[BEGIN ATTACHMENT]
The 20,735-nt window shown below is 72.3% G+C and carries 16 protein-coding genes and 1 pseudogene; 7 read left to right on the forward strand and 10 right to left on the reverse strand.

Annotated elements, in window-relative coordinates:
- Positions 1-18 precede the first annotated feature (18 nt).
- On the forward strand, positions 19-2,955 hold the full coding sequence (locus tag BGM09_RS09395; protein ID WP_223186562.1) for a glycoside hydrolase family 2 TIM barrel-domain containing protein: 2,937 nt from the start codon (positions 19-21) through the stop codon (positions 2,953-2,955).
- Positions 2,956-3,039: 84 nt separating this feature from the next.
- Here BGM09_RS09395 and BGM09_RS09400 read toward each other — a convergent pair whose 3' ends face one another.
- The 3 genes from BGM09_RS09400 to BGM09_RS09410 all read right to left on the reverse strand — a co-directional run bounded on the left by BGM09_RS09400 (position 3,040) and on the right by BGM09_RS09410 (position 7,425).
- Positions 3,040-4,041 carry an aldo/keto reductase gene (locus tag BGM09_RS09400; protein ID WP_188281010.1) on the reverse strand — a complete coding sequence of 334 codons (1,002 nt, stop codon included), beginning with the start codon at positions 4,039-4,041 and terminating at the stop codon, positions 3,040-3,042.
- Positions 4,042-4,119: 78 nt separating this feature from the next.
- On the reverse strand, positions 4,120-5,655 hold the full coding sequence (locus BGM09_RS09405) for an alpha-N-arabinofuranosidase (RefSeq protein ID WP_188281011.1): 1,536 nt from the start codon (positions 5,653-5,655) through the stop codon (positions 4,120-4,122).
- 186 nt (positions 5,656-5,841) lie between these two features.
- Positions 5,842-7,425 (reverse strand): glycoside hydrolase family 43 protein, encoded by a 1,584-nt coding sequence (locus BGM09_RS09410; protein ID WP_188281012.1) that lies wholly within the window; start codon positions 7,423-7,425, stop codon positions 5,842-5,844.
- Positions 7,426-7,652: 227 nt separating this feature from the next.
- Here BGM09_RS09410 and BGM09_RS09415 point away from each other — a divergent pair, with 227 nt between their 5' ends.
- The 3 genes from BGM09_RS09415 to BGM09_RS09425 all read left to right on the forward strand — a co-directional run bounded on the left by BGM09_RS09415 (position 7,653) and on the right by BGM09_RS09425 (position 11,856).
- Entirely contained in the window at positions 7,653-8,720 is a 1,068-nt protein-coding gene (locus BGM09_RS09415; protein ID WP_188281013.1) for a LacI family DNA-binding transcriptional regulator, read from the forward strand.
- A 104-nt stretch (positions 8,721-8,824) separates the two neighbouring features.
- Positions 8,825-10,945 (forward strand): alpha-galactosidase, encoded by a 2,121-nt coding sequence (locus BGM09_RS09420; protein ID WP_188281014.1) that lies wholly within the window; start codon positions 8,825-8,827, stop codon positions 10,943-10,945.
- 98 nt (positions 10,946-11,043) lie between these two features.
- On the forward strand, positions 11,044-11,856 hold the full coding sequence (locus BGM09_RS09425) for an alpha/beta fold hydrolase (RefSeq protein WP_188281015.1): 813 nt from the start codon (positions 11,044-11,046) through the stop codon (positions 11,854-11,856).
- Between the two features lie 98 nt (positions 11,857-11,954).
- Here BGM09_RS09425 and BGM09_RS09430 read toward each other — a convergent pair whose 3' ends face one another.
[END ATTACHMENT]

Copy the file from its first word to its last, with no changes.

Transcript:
The 20,735-nt window shown below is 72.3% G+C and carries 16 protein-coding genes and 1 pseudogene; 7 read left to right on the forward strand and 10 right to left on the reverse strand.

Annotated elements, in window-relative coordinates:
- Positions 1-18 precede the first annotated feature (18 nt).
- On the forward strand, positions 19-2,955 hold the full coding sequence (locus tag BGM09_RS09395; protein ID WP_223186562.1) for a glycoside hydrolase family 2 TIM barrel-domain containing protein: 2,937 nt from the start codon (positions 19-21) through the stop codon (positions 2,953-2,955).
- Positions 2,956-3,039: 84 nt separating this feature from the next.
- Here BGM09_RS09395 and BGM09_RS09400 read toward each other — a convergent pair whose 3' ends face one another.
- The 3 genes from BGM09_RS09400 to BGM09_RS09410 all read right to left on the reverse strand — a co-directional run bounded on the left by BGM09_RS09400 (position 3,040) and on the right by BGM09_RS09410 (position 7,425).
- Positions 3,040-4,041 carry an aldo/keto reductase gene (locus tag BGM09_RS09400; protein ID WP_188281010.1) on the reverse strand — a complete coding sequence of 334 codons (1,002 nt, stop codon included), beginning with the start codon at positions 4,039-4,041 and terminating at the stop codon, positions 3,040-3,042.
- Positions 4,042-4,119: 78 nt separating this feature from the next.
- On the reverse strand, positions 4,120-5,655 hold the full coding sequence (locus BGM09_RS09405) for an alpha-N-arabinofuranosidase (RefSeq protein ID WP_188281011.1): 1,536 nt from the start codon (positions 5,653-5,655) through the stop codon (positions 4,120-4,122).
- 186 nt (positions 5,656-5,841) lie between these two features.
- Positions 5,842-7,425 (reverse strand): glycoside hydrolase family 43 protein, encoded by a 1,584-nt coding sequence (locus BGM09_RS09410; protein ID WP_188281012.1) that lies wholly within the window; start codon positions 7,423-7,425, stop codon positions 5,842-5,844.
- Positions 7,426-7,652: 227 nt separating this feature from the next.
- Here BGM09_RS09410 and BGM09_RS09415 point away from each other — a divergent pair, with 227 nt between their 5' ends.
- The 3 genes from BGM09_RS09415 to BGM09_RS09425 all read left to right on the forward strand — a co-directional run bounded on the left by BGM09_RS09415 (position 7,653) and on the right by BGM09_RS09425 (position 11,856).
- Entirely contained in the window at positions 7,653-8,720 is a 1,068-nt protein-coding gene (locus BGM09_RS09415; protein ID WP_188281013.1) for a LacI family DNA-binding transcriptional regulator, read from the forward strand.
- A 104-nt stretch (positions 8,721-8,824) separates the two neighbouring features.
- Positions 8,825-10,945 (forward strand): alpha-galactosidase, encoded by a 2,121-nt coding sequence (locus BGM09_RS09420; protein ID WP_188281014.1) that lies wholly within the window; start codon positions 8,825-8,827, stop codon positions 10,943-10,945.
- 98 nt (positions 10,946-11,043) lie between these two features.
- On the forward strand, positions 11,044-11,856 hold the full coding sequence (locus BGM09_RS09425) for an alpha/beta fold hydrolase (RefSeq protein WP_188281015.1): 813 nt from the start codon (positions 11,044-11,046) through the stop codon (positions 11,854-11,856).
- Between the two features lie 98 nt (positions 11,857-11,954).
- Here BGM09_RS09425 and BGM09_RS09430 read toward each other — a convergent pair whose 3' ends face one another.